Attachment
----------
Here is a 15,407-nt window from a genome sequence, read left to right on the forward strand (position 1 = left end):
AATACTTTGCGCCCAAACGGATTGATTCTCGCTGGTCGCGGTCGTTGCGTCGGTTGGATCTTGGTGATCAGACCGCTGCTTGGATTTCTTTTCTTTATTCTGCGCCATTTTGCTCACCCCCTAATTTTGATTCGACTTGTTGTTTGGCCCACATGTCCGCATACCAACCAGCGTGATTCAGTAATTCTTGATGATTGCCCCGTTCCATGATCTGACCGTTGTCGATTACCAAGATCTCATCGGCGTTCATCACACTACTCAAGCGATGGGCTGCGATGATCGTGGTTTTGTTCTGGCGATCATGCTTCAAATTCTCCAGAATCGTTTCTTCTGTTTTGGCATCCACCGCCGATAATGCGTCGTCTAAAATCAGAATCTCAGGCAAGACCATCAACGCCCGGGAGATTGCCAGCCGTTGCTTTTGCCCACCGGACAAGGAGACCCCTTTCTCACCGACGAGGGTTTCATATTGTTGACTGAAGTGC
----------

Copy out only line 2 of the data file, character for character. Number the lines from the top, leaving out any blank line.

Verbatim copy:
AATACTTTGCGCCCAAACGGATTGATTCTCGCTGGTCGCGGTCGTTGCGTCGGTTGGATCTTGGTGATCAGACCGCTGCTTGGATTTCTTTTCTTTATTCTGCGCCATTTTGCTCACCCCCTAATTTTGATTCGACTTGTTGTTTGGCCCACATGTCCGCATACCAACCAGCGTGATTCAGTAATTCTTGATGATTGCCCCGTTCCATGATCTGACCGTTGTCGATTACCAAGATCTCATCGGCGTTCATCACACTACTCAAGCGATGGGCTGCGATGATCGTGGTTTTGTTCTGGCGATCATGCTTCAAATTCTCCAGAATCGTTTCTTCTGTTTTGGCATCCACCGCCGATAATGCGTCGTCTAAAATCAGAATCTCAGGCAAGACCATCAACGCCCGGGAGATTGCCAGCCGTTGCTTTTGCCCACCGGACAAGGAGACCCCTTTCTCACCGACGAGGGTTTCATATTGTTGACTGAAGTGC